A contemporary renovation of an apartment in a historic 18th-century house in Bergamo, Italy, by Studio Capitanio Architetti.
The restoration project of the main floor apartment in a mansion, dating from the beginning of the 1700s and located just outside Bergamo, reinterprets the interiors of the historic residence with respect for its history.
The project, curated by Studio Capitanio, denotes a minimal approach sensitive to the rich architectural and pictorial layout; pure lines run along the airy rooms bringing harmony to the coexistence of past and present.
Details aimed at comfort and at elegant and functional reception, suited for everyday living, enrich the almost-four metre high ceilings and wide spaces.
The distinguishing element of the large central room is the graphic piece by the artist Carlo Spini, a central figure in the transformation of visual arts in Bergamo during the 1970s. The geometric representation develops through pure lines that recall the distinctive features of the historic architecture that surrounds it: the use of fresco technique on the ceilings and the marble terrazzo flooring.
Within this space, a sitting room area, the new fireplace becomes the focus point around which a wooden bookcase develops with essential lines to collect the entire family library. The environment is completed with a careful selection of iconic objects: lounge and footstool by Charles and Ray Eames and a silver Catellani & Smith Stchu Moon. Further distinctive elements are two geometric 1970s white enamelled iron sculptures on the entrance wall.
This space does not have a direct opening to the outside, however, through the two glass doors, it receives the intense light coming from the second room, dedicated to cooking and dining. A fine area occupying what had been the old open loggia, annexed to the interior spaces at the beginning of the 1900s with the introduction of large windows.
We are facing a large bright room developing longitudinally, in close visual contact with the garden and enriched by an original fresco depicting rural motifs of sky and birds bringing to mind the hunting heritage of the nearby hills.
Also in this room the work of restauration and requalification of the interiors is marked by the bespoke design of a single area, the kitchen, complemented by the choice of elements of iconic design. This room becomes the heart of the apartment, the place where most of family life takes place. For this reason the floor finish, that continues on to the next areas, is a warm oak parquet, rather than marble terrazzo.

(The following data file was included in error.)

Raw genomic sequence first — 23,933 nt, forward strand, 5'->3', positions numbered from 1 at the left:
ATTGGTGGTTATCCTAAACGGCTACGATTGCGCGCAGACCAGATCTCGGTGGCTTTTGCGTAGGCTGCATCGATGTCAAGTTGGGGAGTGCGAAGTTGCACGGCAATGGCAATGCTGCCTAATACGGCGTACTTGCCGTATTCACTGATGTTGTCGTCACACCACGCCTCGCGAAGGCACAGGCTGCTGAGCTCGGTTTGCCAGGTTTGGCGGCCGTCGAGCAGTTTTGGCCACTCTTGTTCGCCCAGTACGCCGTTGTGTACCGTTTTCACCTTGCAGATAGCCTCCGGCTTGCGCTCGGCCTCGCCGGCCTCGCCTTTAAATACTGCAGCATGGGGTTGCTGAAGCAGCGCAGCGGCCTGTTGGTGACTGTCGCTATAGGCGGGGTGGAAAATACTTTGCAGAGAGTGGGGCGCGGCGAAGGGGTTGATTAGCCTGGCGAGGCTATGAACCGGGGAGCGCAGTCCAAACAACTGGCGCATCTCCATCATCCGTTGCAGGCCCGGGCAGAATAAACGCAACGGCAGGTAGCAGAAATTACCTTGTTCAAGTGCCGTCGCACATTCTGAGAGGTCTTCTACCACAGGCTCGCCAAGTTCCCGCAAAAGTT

The kitchen is designed as an island, to create a dialogue with the other spaces in the home. It is composed by two recurring features: the alternation of varnished wood structures and shelving elements in raw steel to express a functional and defining design, both elegant and delicate.
The kitchen worktop includes stainless steel hob and sink, while a chromatic contrast emerges between the white wall cabinets and the iron front of the island. The space is completed with a majolica stove in a contemporary taste, a large 1970 vintage dining
table, a Chester sofa and a Castiglioni Arco floor lamp.
Throughout the apartment the original doors, mouldings and skirting boards were restored and returned in a light colour, a matt white varnish. The same neutral colour was chosen for all the walls to allow more light to flow and illuminate the frescoed surfaces.
The bedrooms are to the two sides of the main rooms, in a rhythmic sequence created by thick walls and white varnished wood fixtures and fittings. The main bedroom includes a home gym area while the bathroom is in line with the design’s minimal and contemporary choices with the use of anthracite ceramic slabs and white ceramic bathroom fixtures.
In the whole apartment pure lines alternate with classic elements, translating into a contemporary blend that preserves historical memories and satisfies comfort and functionality with the presence of iconic design.
Architect Remo Capitanio comments that “the work of renovation of this family home is intended to ensure a delicate balance between the pre-existing and the new through colour, motifs, personalised furnishings, and a range of modern design objects”.
Photography by Stefano Tacchinardi
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